[A BAND CALLED DEATH screens Tuesday July 16th at 7:30 pm at the Capitol Theatre.]
Review by Bob Ignizio
Late sixties Detroit proto punks like Iggy and the Stooges and The MC5 may not have exactly had their albums flying off of record store shelves when they were first released, but at least the records were released, making rediscovery and reassessment some years later a fairly simple affair. Not so the case with the titular combo in A BAND CALLED DEATH, who came along in the early seventies with their own unique brand of Motor City rock.
The band consisted of three African-American brothers – David Hackney on guitar, Bobby Hackney on bass and vocals, and Danis Hackney on drums. Encouraged by their parents to listen to all kinds of music, the brothers soon found inspiration in The Beatles and later, The Who. Although all three contributed substantially to the sound and songs, it was guitarist David who proved to be the true visionary in the group, coming up with the band name and a concept to go with it that he refused to compromise on. David stuck to his guns even when it meant the difference between getting a record contract or not, refusing to change his band's name for Columbia Records president Clive Davis.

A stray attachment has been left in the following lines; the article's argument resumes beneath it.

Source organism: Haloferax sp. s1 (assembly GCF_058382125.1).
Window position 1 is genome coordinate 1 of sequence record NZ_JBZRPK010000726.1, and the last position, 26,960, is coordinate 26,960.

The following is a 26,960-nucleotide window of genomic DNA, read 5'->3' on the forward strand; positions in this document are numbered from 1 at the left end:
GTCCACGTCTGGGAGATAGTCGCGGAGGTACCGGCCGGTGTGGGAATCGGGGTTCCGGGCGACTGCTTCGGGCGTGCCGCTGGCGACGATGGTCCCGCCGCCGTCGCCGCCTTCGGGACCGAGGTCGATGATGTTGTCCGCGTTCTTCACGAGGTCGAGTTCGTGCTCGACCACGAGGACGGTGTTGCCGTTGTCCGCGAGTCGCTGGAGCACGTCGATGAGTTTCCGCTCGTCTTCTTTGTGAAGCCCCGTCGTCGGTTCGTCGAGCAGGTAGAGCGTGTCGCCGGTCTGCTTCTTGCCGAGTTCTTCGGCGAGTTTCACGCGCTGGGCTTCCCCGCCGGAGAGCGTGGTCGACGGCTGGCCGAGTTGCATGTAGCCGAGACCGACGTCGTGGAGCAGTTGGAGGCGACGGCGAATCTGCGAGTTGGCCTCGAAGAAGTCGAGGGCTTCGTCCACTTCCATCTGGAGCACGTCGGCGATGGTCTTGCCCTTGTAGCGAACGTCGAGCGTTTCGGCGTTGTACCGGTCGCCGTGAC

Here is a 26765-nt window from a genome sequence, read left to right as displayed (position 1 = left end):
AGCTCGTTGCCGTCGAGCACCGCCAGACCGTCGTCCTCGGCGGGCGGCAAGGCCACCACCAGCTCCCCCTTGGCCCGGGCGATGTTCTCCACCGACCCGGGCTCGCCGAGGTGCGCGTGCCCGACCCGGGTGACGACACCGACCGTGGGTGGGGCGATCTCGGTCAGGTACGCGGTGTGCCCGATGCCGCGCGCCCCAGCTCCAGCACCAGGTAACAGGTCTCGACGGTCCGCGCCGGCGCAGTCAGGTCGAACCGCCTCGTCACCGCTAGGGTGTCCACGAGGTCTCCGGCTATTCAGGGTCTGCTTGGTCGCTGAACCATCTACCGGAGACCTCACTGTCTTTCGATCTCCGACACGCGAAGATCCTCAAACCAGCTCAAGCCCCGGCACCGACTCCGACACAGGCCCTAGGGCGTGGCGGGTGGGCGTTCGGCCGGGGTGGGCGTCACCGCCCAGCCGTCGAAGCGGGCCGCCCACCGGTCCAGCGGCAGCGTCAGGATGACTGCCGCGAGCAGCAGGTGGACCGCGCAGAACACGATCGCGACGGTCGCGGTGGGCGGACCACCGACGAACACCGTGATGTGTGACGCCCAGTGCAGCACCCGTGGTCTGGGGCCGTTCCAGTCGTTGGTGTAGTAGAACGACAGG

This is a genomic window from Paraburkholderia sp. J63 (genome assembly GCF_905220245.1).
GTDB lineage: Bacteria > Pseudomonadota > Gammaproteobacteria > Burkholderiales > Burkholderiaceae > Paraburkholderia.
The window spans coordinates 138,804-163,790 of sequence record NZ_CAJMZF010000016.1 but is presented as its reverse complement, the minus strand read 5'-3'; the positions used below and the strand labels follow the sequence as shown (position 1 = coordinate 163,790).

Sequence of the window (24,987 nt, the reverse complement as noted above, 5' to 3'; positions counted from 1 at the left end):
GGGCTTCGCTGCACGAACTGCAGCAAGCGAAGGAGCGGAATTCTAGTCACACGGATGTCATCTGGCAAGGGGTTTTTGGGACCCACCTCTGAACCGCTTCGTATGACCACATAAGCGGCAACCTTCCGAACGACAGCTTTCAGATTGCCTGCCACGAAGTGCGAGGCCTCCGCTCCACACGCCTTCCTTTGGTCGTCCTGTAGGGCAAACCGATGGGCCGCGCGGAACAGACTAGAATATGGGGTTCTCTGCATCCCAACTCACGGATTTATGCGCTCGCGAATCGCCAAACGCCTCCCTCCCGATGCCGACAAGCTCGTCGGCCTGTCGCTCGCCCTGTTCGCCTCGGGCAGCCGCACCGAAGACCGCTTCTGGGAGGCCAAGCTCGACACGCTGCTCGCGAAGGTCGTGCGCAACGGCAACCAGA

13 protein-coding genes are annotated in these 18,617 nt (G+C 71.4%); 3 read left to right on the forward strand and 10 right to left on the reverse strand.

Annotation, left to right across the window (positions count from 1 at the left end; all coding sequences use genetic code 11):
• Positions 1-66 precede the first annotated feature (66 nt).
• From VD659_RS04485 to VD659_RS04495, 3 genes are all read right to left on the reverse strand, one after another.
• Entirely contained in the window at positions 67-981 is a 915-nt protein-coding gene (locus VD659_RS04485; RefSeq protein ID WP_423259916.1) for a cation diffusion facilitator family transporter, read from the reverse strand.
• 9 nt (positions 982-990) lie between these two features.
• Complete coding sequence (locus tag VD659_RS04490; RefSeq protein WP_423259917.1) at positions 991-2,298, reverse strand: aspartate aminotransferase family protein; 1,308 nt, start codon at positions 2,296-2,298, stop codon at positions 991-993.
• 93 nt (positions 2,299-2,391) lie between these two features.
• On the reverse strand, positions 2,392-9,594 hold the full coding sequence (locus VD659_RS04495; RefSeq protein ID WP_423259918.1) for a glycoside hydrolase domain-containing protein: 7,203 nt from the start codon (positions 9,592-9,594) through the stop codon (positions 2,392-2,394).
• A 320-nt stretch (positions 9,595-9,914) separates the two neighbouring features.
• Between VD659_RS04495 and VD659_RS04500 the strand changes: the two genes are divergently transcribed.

Eventually the band's hard line stance and just the general ebb and flow of life led to the group's dissolution, and it seemed they would remain in obscurity like so many other local and regional groups who, regardless of actual talent, just never made it. Of course seeing as there is now a documentary feature film about the band, something must have happened to bring Death to the attention of a whole new generation of rock fans. Even with the knowledge that there's something of a happy ending, the unlikely saga of Death is a fascinating one with more than it's share of ups and downs, triumphs and tragedies, that are sure to hold the attention of not just rock fans, but anyone who loves a good story.
In some ways A BAND CALLED DEATH is reminiscent of last year's most compelling rock doc, LAST DAYS HERE which focused on Pentagram vocalist Bobby Liebling. Both films feature forgotten bands of the early seventies who were certainly good enough to have made it, but for various reasons did not. The reasons for that lack of success are very different, though, as are the paths the various parties took when things didn't work out, not to mention the ways each group eventually became rediscovered and found their place in rock history.
Perhaps a bit too much is made of how ahead of their time Death were – their speed, rawness, and intensity were, to be sure, unusual for the early seventies, but not unprecedented. And there are plenty of other bands, including the aforementioned Stooges and MC5 from Death's own home town, who were “punk before punk was punk”, to quote the headline of a New York Times article on the band. What really matters in the end, though, is the fact that the music is good. Really good. And so is the story behind it, which in turn makes this movie one of the most enjoyable documentaries of the year so far. 4 out of 4 stars.